“Ink”, Chinese ink painting on paper and canvas by Dana Shek. When observing the art of Chinese calligraphy, I focus on the expression and feeling. Grass script calligraphy is the style that I draw inspiration from. I appreciate the cursive, fluid qualities and expressive brush strokes.
When creating my ink art, the type of mood to convey is the first consideration. What type of techniques would I use to create an energetic ink painting? Would a minimalist, zen art piece need a different approach?
Using Chinese ink and brush tools, I paint with traditional techniques. This includes using a dry brush to form controlled brush strokes and foreground details. There is also the wet on wet painting method which I use for the background. For finer details, there are modern ink painting methods for mark making. Such as creating textures using crumpled paper and any found objects for that matter. This experimental stage is always exciting as it produces unexpected results.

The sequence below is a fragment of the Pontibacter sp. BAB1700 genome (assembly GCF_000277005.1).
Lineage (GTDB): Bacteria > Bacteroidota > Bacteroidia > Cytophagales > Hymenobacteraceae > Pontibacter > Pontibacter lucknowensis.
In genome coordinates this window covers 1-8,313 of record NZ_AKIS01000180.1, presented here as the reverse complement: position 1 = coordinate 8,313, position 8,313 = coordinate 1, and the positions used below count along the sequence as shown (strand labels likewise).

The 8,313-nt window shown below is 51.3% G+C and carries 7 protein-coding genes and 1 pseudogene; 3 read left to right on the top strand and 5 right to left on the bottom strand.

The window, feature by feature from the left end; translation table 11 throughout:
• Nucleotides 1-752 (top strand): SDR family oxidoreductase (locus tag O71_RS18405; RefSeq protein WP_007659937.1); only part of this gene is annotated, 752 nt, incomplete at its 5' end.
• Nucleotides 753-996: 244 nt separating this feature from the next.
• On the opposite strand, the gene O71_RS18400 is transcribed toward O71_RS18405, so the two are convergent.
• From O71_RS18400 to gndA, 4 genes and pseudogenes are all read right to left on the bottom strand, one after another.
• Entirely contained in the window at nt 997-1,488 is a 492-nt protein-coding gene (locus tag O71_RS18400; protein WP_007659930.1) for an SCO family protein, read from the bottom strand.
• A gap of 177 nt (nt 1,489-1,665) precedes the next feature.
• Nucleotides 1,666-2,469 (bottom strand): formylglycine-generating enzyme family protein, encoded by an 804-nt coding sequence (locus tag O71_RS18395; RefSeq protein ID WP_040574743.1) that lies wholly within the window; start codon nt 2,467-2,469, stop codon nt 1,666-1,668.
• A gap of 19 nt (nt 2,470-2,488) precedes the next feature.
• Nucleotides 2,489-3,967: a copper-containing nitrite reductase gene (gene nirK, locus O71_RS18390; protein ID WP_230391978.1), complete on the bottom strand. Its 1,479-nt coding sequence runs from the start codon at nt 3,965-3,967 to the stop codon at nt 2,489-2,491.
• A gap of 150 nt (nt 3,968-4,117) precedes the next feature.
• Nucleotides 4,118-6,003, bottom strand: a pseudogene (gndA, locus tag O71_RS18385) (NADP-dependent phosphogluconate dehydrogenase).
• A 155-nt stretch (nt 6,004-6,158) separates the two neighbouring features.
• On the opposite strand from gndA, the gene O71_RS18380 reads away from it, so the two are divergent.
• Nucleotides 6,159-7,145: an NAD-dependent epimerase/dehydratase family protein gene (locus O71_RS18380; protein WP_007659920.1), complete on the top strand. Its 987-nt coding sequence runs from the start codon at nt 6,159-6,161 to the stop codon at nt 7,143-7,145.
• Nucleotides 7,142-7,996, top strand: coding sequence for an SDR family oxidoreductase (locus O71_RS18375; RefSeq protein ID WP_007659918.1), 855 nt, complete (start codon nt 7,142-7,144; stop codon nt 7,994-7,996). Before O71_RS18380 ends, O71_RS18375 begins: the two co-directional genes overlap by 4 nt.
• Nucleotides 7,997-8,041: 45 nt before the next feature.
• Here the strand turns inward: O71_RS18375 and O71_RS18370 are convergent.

My paintings are digitally mixed and paired to create contemporary ink art compositions. These are available as fine art prints on rice paper, watercolour paper or canvas. These high-quality giclee prints are very close to the original artworks. “Ink” is a series that I return to often as I discover and learn new Chinese ink painting techniques.
I created a bespoke collection of Chinese ink paintings for the Shangri-la Group. My large-scale art prints are on display in the Kerry Centre Hotel, Beijing, China. They are in the ballroom, function areas and pubic spaces.
To view more abstract ink paintings visit “Ink” by visual artist Alvin Mak.